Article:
Patrick Sadlowski remembers his first drink. It was as a 7-year-old at his first communion.
"I was like, I can drink this. YES!," said Sadlowski. "A 7-year-old shouldn't be having those thoughts."
That’s how it started. Sadlowski went to mass every Sunday to taste the wine and then began drinking here and there at family functions.
As he grew older, Patrick was curious about other substances; and when he was 14, he smoked marijuana for the first time.
"There was no 'Oh, I'm only going to do this on the weekends or once a month'," he said. "This was 'I am going to do this every, single day' and I knew that was not a good idea, but with that knowledge, I just could not stop."
After his sister broke up with her boyfriend, Sadlowski had trouble getting weed, so he turned to prescription pills, instead.
And, one day, even tried to sell drugs at a fish fry which ended up getting him expelled from school. He says that was the wakeup call he needed.
"So then after that I started realizing like, you know what, I want a better life for myself. I don't want to go back to how I felt when I was getting high," said Sadlowski. "I knew that by doing drugs I wasn't going to be happy and I wasn't going to grow as a person."
Sadlowski committed to staying sober, and did, but the peer pressure to use during his first two years of high school was overwhelming.
So, he decided to enroll at Hope Academy on the city’s northside.
"It's a specialty school for kids who want to stay clean and sober and can give them the tools and the help in order to make that happen," said Hope Academy COO, Rachelle Gardner.
Hope opened in 2006 as a tuition free, charter public high school for kids dealing with addiction to drugs and alcohol.
Gardner is quick to point out that it’s not a rehabilitation center, but a school that is more suitable for those dealing with addiction.
Class sizes are of about 15 students who get drug tested roughly twice a month. They also are required to go through a 12 step meetings and have a sponsor.
Gardner says having more personal attention is key in the learning process and in managing their battle with drugs.
"The teachers understand what they are going through. They have somebody here that can support them at any given point around an issue," said Gardner. "A lot of our kids have emotional issues, as well - anxiety, depression, ADD - and we are able to continue to teach them even though those issues are arising and be able to work through those issues with them."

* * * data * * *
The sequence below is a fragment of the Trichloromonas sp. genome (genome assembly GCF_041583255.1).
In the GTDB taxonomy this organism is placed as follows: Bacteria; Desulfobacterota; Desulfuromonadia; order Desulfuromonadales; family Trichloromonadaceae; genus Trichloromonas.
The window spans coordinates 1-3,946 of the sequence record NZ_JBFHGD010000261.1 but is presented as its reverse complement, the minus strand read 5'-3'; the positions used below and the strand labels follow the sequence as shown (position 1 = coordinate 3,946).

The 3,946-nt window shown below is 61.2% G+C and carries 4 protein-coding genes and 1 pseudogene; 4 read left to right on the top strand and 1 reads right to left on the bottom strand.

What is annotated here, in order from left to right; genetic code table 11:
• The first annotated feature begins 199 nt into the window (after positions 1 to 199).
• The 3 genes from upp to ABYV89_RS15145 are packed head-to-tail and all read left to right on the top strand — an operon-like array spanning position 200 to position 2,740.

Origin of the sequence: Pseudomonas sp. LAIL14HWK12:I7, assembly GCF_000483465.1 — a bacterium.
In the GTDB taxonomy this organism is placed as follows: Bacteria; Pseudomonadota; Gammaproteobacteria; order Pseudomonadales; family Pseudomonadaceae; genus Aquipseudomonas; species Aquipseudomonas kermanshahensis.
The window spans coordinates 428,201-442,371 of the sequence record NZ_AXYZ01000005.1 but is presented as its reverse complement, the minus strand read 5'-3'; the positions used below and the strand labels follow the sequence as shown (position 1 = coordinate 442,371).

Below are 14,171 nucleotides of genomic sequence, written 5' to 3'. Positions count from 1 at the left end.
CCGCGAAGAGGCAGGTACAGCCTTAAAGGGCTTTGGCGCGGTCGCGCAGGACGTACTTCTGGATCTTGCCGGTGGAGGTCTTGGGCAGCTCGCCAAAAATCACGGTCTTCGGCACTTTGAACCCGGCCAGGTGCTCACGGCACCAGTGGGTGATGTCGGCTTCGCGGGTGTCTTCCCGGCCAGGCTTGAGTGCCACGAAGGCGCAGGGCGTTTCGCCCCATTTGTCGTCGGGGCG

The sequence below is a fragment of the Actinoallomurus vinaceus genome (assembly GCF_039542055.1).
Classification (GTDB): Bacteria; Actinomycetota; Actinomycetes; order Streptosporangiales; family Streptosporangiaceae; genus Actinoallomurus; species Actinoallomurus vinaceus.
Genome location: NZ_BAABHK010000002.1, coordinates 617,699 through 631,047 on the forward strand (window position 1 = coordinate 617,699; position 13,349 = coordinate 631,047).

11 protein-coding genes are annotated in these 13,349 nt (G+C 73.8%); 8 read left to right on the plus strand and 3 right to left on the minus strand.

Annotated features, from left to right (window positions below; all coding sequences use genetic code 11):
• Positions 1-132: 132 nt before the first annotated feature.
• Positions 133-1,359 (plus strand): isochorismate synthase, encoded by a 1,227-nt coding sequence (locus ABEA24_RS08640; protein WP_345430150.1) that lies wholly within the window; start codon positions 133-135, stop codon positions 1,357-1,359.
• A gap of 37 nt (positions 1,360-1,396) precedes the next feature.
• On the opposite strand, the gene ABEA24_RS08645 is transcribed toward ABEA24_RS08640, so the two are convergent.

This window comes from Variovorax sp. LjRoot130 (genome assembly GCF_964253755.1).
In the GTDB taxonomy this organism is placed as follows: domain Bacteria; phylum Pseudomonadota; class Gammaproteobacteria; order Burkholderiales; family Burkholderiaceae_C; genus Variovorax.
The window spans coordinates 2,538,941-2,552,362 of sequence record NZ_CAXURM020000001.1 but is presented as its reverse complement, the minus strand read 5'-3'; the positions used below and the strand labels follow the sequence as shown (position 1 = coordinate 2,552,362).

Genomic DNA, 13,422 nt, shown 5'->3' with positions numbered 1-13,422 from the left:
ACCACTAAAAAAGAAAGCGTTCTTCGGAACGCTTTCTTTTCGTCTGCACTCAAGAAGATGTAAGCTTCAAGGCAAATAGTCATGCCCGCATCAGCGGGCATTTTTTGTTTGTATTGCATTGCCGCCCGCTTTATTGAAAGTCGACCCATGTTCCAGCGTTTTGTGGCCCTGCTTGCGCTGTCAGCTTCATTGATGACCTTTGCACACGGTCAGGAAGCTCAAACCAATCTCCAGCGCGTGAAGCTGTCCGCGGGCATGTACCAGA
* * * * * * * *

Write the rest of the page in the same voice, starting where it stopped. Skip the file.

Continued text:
And when they get that attention, Gardner says their performance in and out of the classroom improves.
She says math and reading tests scores go up about five or six points when a student stays sober.
Kennedy Honeycutt, 17, is in her first semester at Hope. She used to smoke pot recreationally, but struggled with alcohol addiction.
Even though she is relatively new to the Academy, she can already see herself transforming.
"I'm getting good grades now. I haven't gotten good grades for a long, long time," said Kennedy. "I'm on track to graduate. I might even graduate early. I'm going to be a senior next year. Just overall, my attitude has changed."
Kennedy had one relapse during the school’s spring break, but says the relationships she’s built at Hope helped her get back on the path of sobriety.
"I felt bad because it was more of disappointing people that I've gained trust with," she said. "All of those days that I was working for were gone, so I felt like crap about it."
"There is nothing I really did intentionally, but have that motivation to keep going, to make people proud," she said.
Now, she is 130 days sober and wants to pursue a career as a counselor.
Since it opened, 50 students have graduated from Hope and all, but one, have gone on to higher education.
Some students leave before graduating, opting instead to return to their previous high schools, but Gardener says they do so with the tools to deal with the pressures of drugs and alcohol.
"I think we touch every kid's life who comes through here in some way" she said. "We've had over 250 kids come through the school and I think we have impacted them in some manner."
"Have then all stayed clean and sober? Probably not, but they have felt the support, they need. They know where they can come get it. So, I think just having the school creates success."
Sadlowski is one of those success stories.
The now 20-year-old, who took his first drink before middle school, graduated from Hope last year.
He now has a steady job and is preparing for college in the fall where he also plans to study to become a counselor.
In May, Sadlowski returned to Hope to speak at graduation.
"Not all of this has been easy, however it is possible. Without Hope Academy, my family, and the rest of my recovery support network, I don't believe I would have survived my darkest time," he told the graduates. "I know what it's like to struggle and feel like you don't have the strength to continue anything. If you ever have those thoughts or feelings, please know that everyone at Hope, including myself, will be here for you if you need it."
And for a young man who once used drugs to escape, the future is full of hope.
Photo courtesy hopeacademyrhs.org